It is hard to believe that last week was just seven days long. It started with the House passing the Fair Tenant Screening Act - SSB 6315. Tuesday brought the Senate budget proposal that preserved the Housing and Essential Needs program. On Wednesday we celebrated the amazing victory of the document recording fee bill - ESHB 2048. Then Friday morning two important Housing Alliance support bills passed: ESHB 2592 - extending important supports to some youth aging out of the foster care system, and SHB 2194 - clarifying provisions of the mobile home landlord tenant act. But then the week ended with a Friday evening coup by Senate conservatives who used a procedural motion to force a vote on a surprise budget that slashes safety-net services to the bone. “Victorious”, “historic” and “tumultuous” – all describe the last week for affordable housing and homelessness.
But Did You Want Proof that Advocacy Works?
The passage of the Fair Tenant Screening Act, the preservation of Housing and Essential Needs in both the House and Senate majority budget proposals and then the passage of the document recording fee bill were all won from hard fought battles sustained and elevated by the persistent advocacy that kept coming from every corner of the state. But as the budget coup on Friday night made clear, we have a lot more work to do. Lets savor our victories and harness our energy to save Housing and Essential Needs, TANF, and other critical safety-net programs, and to secure $100 million for the Housing Trust Fund.
“Skipping a pension payment, gutting state services and subverting the public process is not how you write a budget. Ignoring the stories of the people who spent 12 hours in committee hearings talking about how their lives would be changed by the budget cuts we faced, the people who would lose a quality education, the people who feared they would become homeless – disregarding our citizens – that is not how you write a responsible budget.” – Senators Murray and Brown in a public statement Friday night.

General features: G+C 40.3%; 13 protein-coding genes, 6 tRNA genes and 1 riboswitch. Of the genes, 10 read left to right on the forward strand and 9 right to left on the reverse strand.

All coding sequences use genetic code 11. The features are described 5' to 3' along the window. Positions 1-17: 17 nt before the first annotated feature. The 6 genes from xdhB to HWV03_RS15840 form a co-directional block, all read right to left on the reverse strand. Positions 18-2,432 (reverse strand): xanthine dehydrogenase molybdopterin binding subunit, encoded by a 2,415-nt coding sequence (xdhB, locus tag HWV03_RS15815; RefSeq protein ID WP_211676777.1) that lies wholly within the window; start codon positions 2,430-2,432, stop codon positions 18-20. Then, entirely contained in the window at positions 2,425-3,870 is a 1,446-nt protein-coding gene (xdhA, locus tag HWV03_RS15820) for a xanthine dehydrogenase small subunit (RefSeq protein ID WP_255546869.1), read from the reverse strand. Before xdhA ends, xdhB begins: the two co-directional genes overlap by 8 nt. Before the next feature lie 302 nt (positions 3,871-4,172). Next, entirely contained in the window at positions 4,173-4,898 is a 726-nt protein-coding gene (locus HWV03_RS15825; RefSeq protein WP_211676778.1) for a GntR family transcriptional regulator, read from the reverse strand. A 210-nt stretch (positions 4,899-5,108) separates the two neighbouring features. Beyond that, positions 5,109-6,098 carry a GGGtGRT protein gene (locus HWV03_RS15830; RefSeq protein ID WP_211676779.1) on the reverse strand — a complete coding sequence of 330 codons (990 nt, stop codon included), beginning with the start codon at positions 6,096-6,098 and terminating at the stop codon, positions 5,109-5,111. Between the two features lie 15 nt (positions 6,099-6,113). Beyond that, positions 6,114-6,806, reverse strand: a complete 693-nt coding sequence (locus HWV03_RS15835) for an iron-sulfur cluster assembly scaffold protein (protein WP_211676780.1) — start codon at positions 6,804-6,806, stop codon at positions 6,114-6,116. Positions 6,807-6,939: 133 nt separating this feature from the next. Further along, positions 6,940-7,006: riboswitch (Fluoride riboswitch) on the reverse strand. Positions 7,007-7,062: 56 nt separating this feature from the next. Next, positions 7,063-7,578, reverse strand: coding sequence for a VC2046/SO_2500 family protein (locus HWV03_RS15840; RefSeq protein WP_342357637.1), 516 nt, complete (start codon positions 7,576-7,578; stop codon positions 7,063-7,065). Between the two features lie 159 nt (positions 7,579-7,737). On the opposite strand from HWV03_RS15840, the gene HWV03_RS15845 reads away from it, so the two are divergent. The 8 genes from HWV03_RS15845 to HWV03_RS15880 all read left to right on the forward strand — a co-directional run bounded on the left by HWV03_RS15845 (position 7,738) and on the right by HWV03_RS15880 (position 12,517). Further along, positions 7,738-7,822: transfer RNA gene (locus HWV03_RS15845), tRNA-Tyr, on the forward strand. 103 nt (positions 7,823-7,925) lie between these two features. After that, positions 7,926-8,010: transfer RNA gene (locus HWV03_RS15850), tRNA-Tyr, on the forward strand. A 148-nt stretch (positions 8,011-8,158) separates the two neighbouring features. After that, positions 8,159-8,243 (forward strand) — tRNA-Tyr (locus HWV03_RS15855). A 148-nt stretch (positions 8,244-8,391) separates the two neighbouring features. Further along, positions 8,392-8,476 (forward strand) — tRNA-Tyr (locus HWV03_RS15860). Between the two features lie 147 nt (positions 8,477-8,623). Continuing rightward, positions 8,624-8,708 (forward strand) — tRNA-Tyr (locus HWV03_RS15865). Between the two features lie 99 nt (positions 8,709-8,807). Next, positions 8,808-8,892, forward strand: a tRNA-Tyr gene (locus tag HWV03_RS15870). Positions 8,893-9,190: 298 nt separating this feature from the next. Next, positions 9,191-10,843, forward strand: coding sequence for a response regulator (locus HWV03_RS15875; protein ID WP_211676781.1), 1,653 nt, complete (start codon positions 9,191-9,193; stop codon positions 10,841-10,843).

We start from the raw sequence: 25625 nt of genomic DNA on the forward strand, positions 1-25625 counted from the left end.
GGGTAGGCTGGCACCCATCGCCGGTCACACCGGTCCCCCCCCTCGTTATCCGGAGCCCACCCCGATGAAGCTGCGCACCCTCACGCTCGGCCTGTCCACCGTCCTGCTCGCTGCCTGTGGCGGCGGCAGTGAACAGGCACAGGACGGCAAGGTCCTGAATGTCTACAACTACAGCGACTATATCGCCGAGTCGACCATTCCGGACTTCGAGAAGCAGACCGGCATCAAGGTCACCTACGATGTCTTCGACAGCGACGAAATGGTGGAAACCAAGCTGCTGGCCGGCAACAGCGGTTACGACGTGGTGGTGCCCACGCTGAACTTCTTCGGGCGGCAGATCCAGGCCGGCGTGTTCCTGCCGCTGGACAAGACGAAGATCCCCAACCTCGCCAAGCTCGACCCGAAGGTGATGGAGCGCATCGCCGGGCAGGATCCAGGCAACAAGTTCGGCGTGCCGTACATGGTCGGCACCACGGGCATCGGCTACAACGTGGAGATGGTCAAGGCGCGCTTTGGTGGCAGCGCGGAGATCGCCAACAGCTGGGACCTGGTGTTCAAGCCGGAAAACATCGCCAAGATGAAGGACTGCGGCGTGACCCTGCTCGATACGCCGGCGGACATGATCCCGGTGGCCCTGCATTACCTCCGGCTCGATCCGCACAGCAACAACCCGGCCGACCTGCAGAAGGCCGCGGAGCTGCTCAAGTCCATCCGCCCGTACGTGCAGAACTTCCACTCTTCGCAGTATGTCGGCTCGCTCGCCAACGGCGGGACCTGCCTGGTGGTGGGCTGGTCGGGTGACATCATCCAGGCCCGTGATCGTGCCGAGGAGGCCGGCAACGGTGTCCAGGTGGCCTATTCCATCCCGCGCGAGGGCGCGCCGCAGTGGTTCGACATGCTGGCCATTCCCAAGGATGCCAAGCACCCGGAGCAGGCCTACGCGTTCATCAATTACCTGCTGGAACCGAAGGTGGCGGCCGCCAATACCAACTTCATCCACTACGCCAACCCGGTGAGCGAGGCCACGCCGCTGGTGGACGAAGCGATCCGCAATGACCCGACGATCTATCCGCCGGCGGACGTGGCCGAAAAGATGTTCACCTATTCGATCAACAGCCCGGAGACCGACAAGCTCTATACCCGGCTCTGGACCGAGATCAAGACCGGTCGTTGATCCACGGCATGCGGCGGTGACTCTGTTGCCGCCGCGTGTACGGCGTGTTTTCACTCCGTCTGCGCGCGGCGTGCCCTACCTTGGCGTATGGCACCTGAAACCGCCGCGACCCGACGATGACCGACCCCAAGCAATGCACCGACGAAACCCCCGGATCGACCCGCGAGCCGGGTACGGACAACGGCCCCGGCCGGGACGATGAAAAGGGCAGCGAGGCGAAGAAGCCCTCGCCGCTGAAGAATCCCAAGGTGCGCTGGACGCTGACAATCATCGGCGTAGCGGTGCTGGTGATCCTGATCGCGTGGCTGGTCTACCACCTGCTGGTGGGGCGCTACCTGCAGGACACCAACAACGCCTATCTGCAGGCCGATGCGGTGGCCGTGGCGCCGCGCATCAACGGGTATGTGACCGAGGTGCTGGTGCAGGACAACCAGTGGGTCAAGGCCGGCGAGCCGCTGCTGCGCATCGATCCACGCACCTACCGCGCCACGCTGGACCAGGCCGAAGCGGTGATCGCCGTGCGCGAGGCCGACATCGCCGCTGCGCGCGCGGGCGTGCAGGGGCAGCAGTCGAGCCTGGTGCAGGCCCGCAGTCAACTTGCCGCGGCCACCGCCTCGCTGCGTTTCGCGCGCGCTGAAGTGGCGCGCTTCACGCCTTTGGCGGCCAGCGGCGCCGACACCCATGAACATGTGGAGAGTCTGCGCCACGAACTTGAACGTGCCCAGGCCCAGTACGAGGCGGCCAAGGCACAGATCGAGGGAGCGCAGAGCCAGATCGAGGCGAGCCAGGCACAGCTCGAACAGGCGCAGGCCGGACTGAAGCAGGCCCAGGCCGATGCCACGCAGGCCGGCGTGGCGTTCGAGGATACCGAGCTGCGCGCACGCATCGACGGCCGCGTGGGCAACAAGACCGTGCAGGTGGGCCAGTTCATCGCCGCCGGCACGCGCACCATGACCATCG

A Gated Community Approach to Budget Writing
When Senator Murray (Chair of Ways and Means) and the Senate Majority party released their proposed Operating Budget last Tuesday, many human services advocates were stunned that it was missing the deep cuts to the safety net that have almost become commonplace. But then there was a dramatic, and perhaps historic, Friday night takeover of the Senate that allowed a secret budget written by the minority party to be brought to the Floor and voted on. The Zarelli budget (so called because Senator Joe Zarelli, R 18th, is the author of it) was kept in secret and the normal process that allows public comment was intentionally bypassed. No stakeholders had a chance to comment before it was voted out of the chamber and sent to the House. It is fair to call this a "gated community approach to budget writing" because the process was seemingly used to protect the budget writers from hearing from the poor and vulnerable who will be deeply impacted by these cuts.
The budget coup also undermines both chambers’ Capital Budget proposals. The Zarelli budget redirects over $70 million from a solid waste tax that traditionally funds Capital Budget expenditures and was relied on as a funding source for both "Jobs Package" proposals.
“If you are a poor woman, let me just say, tonight is not your night.” – Senator Brown on the Zarelli budget.
There were over 30 amendments to the Zarelli budget offered on the Floor during the budget debate and it is very significant that the first amendment was to restore funding for Housing and Essential Needs. Each successive amendment tried to restore some part of the safety net, public school cuts or environmental protections. All failed on a consistent 25-24 vote, except for one that restored a cut to a scholarship program for low-income public college students. Highlights from other amendments include one offered by Senator Brown that would have protected the Working Connections Childcare program from the significant cuts in Zarelli’s budget. Senator Hargrove introduced an amendment that would have saved Disability Lifeline Medical from complete elimination, and other Senators made passionate proposals and speeches in defense of TANF and other important programs.
Click here to view a particularly galvanizing moment from the debate when Senators Nelson, Kilmer, Harper, Brown, Haugen and Chase challenged a budget that allocates money for prizes at fairs, while cutting services to the bone.